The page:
Spurs' Tony Parker signs new contract
SAN ANTONIO -- Tony Parker swore he didn't want to leave the Spurs, and he has a new contract to finally prove it.
The Spurs signed Parker to a multiyear extension Saturday that preserves their three-time NBA champion core of Tim Duncan, Manu Ginobili and the star point guard, and puts an abrupt end to what would've undoubtedly been a season of speculation.
The extension is for $50 million over four years, according to Parker's website.
Rumors swirled over the summer about where the 28-year-old former All-Star might end up after this season, but Parker has insisted that he and his wife, actress Eva Longoria Parker, wanted to remain in San Antonio.
"I didn't mind playing through the year and be a free agent," Parker said. "But it was my first option and for my wife was to stay in San Antonio."
The French star entered his 10th season saying this was likely the Big Three's last chance at a fourth championship together because of Duncan's age. Duncan will be 35 when the playoffs begin, and the final year of his contract is threatened by a potential lockout next season.
But Parker, who was beset by injuries during an underperforming season a year ago, now appears firmly invested in a possible post-Duncan future.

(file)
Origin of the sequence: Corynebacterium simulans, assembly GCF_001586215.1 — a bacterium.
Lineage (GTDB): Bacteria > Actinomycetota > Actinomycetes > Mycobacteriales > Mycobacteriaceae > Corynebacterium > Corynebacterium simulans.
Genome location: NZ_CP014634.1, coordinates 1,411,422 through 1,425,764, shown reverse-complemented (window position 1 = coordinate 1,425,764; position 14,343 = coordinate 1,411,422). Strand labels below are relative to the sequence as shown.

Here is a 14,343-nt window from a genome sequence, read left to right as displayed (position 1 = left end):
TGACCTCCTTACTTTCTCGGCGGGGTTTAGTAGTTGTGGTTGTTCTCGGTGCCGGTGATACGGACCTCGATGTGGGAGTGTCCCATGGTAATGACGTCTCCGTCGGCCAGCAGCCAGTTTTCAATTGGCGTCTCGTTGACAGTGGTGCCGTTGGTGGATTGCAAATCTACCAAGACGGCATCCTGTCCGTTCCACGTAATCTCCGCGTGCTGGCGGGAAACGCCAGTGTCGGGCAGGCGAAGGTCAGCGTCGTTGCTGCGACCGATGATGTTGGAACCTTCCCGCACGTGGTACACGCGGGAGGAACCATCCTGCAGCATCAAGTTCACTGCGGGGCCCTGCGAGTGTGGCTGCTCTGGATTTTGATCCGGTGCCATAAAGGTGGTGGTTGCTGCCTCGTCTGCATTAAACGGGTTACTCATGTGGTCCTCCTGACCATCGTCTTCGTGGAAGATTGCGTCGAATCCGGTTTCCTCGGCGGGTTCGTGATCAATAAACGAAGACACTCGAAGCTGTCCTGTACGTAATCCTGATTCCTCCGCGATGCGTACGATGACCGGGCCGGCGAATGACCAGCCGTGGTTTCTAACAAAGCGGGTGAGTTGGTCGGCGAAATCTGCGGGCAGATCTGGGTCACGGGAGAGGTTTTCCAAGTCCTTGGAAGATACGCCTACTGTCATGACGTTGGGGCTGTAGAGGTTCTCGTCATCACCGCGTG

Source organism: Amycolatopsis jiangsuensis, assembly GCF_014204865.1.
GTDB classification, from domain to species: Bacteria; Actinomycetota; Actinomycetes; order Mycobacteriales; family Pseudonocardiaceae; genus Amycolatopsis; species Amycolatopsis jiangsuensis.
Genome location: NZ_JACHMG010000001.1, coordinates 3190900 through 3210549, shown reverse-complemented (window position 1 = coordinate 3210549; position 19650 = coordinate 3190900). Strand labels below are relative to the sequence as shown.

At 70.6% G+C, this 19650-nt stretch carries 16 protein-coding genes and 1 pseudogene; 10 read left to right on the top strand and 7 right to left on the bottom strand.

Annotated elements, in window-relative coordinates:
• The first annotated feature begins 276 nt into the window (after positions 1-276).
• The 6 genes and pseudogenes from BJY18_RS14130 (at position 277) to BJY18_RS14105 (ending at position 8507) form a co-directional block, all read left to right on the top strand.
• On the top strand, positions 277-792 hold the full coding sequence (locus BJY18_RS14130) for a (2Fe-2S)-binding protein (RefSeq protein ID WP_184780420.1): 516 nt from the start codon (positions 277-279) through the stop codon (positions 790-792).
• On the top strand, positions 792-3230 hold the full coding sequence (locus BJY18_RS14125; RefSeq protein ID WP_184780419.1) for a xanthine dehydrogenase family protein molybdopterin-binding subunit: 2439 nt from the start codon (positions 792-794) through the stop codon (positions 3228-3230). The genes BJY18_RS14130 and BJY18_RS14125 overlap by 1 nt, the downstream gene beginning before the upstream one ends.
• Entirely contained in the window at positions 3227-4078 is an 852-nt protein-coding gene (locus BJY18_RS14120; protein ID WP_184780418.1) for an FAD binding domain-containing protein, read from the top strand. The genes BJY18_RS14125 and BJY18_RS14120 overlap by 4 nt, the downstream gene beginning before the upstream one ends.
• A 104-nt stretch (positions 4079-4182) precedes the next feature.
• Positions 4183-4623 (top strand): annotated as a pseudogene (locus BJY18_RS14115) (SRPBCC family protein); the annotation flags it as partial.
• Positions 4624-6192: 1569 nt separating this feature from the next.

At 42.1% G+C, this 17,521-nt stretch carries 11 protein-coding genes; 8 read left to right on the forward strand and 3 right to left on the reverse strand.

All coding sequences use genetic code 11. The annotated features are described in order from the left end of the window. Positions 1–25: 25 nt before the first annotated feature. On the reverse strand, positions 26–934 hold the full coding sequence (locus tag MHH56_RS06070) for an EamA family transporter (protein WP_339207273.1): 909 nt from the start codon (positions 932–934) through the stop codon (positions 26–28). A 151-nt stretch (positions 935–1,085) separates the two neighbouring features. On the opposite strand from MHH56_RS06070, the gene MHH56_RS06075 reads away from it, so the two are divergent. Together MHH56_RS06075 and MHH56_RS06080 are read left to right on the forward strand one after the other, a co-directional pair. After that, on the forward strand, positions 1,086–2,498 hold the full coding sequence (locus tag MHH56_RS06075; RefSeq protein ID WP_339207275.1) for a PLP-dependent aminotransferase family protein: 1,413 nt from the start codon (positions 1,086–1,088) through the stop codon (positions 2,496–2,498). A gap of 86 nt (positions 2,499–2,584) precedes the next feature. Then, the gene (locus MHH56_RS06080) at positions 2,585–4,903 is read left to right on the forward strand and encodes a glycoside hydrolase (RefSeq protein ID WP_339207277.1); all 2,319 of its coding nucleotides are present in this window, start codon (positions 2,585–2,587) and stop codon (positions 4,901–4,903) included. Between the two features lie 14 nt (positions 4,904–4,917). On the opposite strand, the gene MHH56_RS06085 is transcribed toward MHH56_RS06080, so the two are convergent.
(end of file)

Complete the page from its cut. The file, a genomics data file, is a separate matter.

The Spurs are also looking ahead: Parker's contract marks their third big extension since April, when Ginobili signed on for three more years, followed by swingman Richard Jefferson restructuring a new four-year deal over the summer.
"He's a character guy," Spurs coach Gregg Popovich said. "And I just don't know what else to say about him and it's reflected in the extension that we gave him. That's how we feel about him."
Parker has spent his entire career in San Antonio, joining the Spurs at 19. Popovich put him in the starting lineup after just five games, and the next year, he helped lead the Spurs to their first of three NBA titles in five seasons.
Parker has averaged 16.6 points and 5.7 assists for his career. He is two seasons removed from averaging 22 points in 2008-09, when he appeared poised to supplant Duncan as the leading scorer.
But foot injuries and a broken hand last season derailed him. While Parker's numbers fell off, Ginobili's own durability concerns kept the Spurs from offering the Argentine an extension until he proved he could still produce and stay healthy at 32 years old.
But the Spurs believe Parker might still have his best years in front of him.
"Age-wise everybody would say that's about a peak age," Popovich said.
Parker spoke with Ginobili at length about how he handled his then-expiring deal last season, when Ginobili admitted to being bothered by the Spurs' hesitation. But Parker said Saturday their situations are different because Ginobili was never fully healthy for two years.
He then said it didn't matter. They're all sticking around now, anyway.
"It's home here," Parker said. "I love being with Pop. I love being with Timmy and Manu. I'm happy to keep the adventure going with them."
Copyright 2010 by The Associated Press